Welcome back to NBA Star Power Index: A weekly gauge of the players getting the most buzz around the league. Inclusion on this list isn’t necessarily a good thing — it simply means you’re capturing the NBA world’s attention. This is also not a ranking. The players listed are in no particular order. This column will run every week throughout the regular season.
The Lakers were eliminated from play-in contention on Wednesday when they lost to the Suns. It was the 48th loss of the season for the Lakers, which is the most losses a LeBron James team has ever endured. It really is astonishing how far south this has all gone. The Lakers have endured injuries to their two best players, sure, but who hasn’t? And besides that, the Lakers haven’t even been good with LeBron on the court, just 25-31.
LeBron had only missed the playoffs four times over his 19-year career, and half of them have come in his time with the Lakers (the other two were his first two seasons in the league). Throw in the first-round exit last season, and let’s just say that Lakers front office better be thanking its lucky stars they got that weird bubble title, because if not for that the LeBron Lakers era has been a complete disaster.
Doncic has gone for at least 32 points in his last five games (the longest 30-point streak of his career), resulting in four wins as Dallas has moved inside the West’s top four. On Sunday, Doncic posted 32 points, 15 assists and eight rebounds in a win over Milwaukee, and over a three-minute closing stretch he put away the Bucks by specifically targeting Giannis Antetokounmpo on switches.
Doncic didn’t do this because Antetokounmpo is a weak defender. Quite the opposite, he was trying to eliminate Antetokounmpo as a help defender. Doncic did the same thing to LeBron James earlier this season and had the same success. Even the best defenders in the league can’t check Doncic one-on-one, but Giannis could bother Doncic by coming over as a help defender at the last second.
Doncic got everything he wanted over this stretch. He scored for himself. He drew fouls. He beat Giannis off the dribble and then found shooters when the help collapsed. A master class. Luka, for me, has to be a top-five MVP finisher, and you could argue he should be among the realistic candidates to win, though that’s not going to happen.
However you slice it, he should be getting more MVP discussion. One of the core arguments on behalf of the top two candidates, Joel Embiid and Nikola Jokic, is the lack of help they’ve had around them; go look at Dallas’ roster. There are some nice players, surely, but that is not a stacked team by any means. There isn’t anything close to a second All-Star on the squad. And yet, here Dallas is with more wins than Jokic’s Nuggets and the same amount of wins as Embiid’s Sixers.
Do with that what you will, but it’s pretty hard to argue Doncic shouldn’t be getting more MVP love.
Young has been cooking of late, averaging 30 points and 12 assists over his last six games. The Hawks have won five of those games, but they missed a big opportunity to tie the No. 7 Cavaliers in the loss column by falling to the Raptors on Tuesday. With three games to go, the Hawks have fallen back to the No. 9 seed, tied with the No. 8 Nets who own the tiebreaker.
For me, one of the two most fascinating All-NBA cases is whether Young belongs on the second or third team (along with whether Jayson Tatum or Kevin Durant deserves the second first-team forward spot next to Giannis).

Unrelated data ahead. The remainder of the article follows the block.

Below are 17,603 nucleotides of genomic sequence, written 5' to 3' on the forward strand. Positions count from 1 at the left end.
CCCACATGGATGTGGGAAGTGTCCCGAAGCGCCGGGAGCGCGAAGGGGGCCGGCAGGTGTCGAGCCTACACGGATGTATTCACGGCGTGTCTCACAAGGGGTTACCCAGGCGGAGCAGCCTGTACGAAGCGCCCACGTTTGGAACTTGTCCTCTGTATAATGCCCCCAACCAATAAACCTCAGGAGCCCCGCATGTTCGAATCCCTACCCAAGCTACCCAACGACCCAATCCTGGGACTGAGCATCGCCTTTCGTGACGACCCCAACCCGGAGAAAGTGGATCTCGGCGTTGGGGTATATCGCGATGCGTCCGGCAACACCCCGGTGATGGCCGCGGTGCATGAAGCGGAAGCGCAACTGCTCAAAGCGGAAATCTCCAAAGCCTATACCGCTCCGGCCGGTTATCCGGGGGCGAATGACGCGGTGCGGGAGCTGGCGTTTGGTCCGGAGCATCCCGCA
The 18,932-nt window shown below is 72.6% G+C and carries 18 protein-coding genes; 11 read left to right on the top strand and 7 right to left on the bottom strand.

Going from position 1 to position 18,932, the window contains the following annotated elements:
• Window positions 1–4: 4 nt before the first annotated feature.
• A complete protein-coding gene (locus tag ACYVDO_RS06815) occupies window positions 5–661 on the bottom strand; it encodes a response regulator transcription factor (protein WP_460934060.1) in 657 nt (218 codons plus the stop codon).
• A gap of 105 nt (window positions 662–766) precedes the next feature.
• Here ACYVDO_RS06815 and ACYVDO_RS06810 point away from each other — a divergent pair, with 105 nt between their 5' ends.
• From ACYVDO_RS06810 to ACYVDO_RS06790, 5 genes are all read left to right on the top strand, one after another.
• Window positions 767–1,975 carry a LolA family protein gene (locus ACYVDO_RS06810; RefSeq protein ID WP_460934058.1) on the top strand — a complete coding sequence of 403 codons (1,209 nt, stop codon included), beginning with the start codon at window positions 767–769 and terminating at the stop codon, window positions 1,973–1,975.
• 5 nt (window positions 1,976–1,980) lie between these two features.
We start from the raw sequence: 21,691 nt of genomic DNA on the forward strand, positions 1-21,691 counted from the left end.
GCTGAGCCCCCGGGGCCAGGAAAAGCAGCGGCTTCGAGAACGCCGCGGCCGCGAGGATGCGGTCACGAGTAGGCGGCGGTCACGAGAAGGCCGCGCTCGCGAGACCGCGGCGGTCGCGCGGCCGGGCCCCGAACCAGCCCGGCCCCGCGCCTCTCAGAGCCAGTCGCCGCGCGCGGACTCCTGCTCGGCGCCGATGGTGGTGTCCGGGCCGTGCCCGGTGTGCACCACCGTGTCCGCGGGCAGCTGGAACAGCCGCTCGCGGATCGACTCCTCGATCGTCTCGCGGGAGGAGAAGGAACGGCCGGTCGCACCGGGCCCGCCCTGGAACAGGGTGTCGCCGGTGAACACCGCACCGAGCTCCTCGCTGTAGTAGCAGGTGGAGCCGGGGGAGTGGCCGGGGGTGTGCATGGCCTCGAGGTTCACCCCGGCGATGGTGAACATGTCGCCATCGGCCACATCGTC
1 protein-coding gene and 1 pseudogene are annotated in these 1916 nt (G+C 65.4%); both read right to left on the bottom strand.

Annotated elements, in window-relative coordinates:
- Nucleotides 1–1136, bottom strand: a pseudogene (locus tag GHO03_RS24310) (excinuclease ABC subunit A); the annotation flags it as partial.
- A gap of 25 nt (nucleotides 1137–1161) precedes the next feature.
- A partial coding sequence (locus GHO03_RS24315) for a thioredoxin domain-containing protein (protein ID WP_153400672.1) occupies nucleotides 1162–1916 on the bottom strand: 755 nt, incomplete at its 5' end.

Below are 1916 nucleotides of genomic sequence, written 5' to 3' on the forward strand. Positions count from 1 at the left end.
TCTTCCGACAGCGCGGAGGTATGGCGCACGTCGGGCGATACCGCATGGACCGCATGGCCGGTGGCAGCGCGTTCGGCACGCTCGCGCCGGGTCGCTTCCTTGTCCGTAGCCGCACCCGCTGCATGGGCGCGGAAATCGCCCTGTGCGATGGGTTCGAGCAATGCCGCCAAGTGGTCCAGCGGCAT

For my money, Devin Booker and Luka Doncic are the first team guards. After that, Young, who leads the league in both total points and total assists, Stephen Curry and Ja Morant are all worthy of second-team selection. One of them is going to get pushed to the third team.
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Embiid has posted a combined 89 points and 30 rebounds over his last two games, with his most recent being a 45-point showing in a win over Indiana on Tuesday to jump LeBron James as the league’s leading scorer. After racking 44 points in a win over Cleveland on Sunday, Embiid had this to say about the MVP debate.
“If [winning MVP] happens, great,” Embiid said. “If it doesn’t, I don’t know what I have to do. I’ll feel like they hate me. I feel like the standard for guys in Philly or for me is different than everyone else.”
This is at once fair and misguided. Embiid is right to say he doesn’t know what else he can do to win MVP; it’s hard to play better than he has this season, particularly under some pretty trying circumstances through the whole Ben Simmons ordeal.
That said, it’s also pretty hard to play any better than Nikola Jokic and/or Giannis Antetokounmpo have. If Embiid doesn’t win — which I don’t think he’s going to — it won’t be because anyone hates him or because he’s being held to some higher Philly standard, it will be because Jokic, by a razor-thin margin, was better, which I believe to be the case.
Durant went for a career-high 55 points on Saturday. He shot 19-of-28 from the field, including 8-of-10 from 3. He had Kyrie Irving combined for 86 points … and somehow the Nets still lost to the Hawks. You aren’t going to see that very often.
Brooklyn bounced back to beat the Rockets on Tuesday. With the Hawks and Hornets both losing, Brooklyn, by way of owning the tiebreaker over Atlanta, moves back into the No. 8 seed, where they would currently face Cleveland in the 7-8 play-in game.
What’s more, the Nets play Cleveland, which they trail by one game, on Friday, and if they win they will own the tiebreaker, which is a long way of saying the Nets control their own destiny for the No. 7 seed. Durant, for his part, doesn’t care who the Nets face or even that they have to go through the play-in.
These are the words of a man who knows he can beat anyone, anywhere, any time.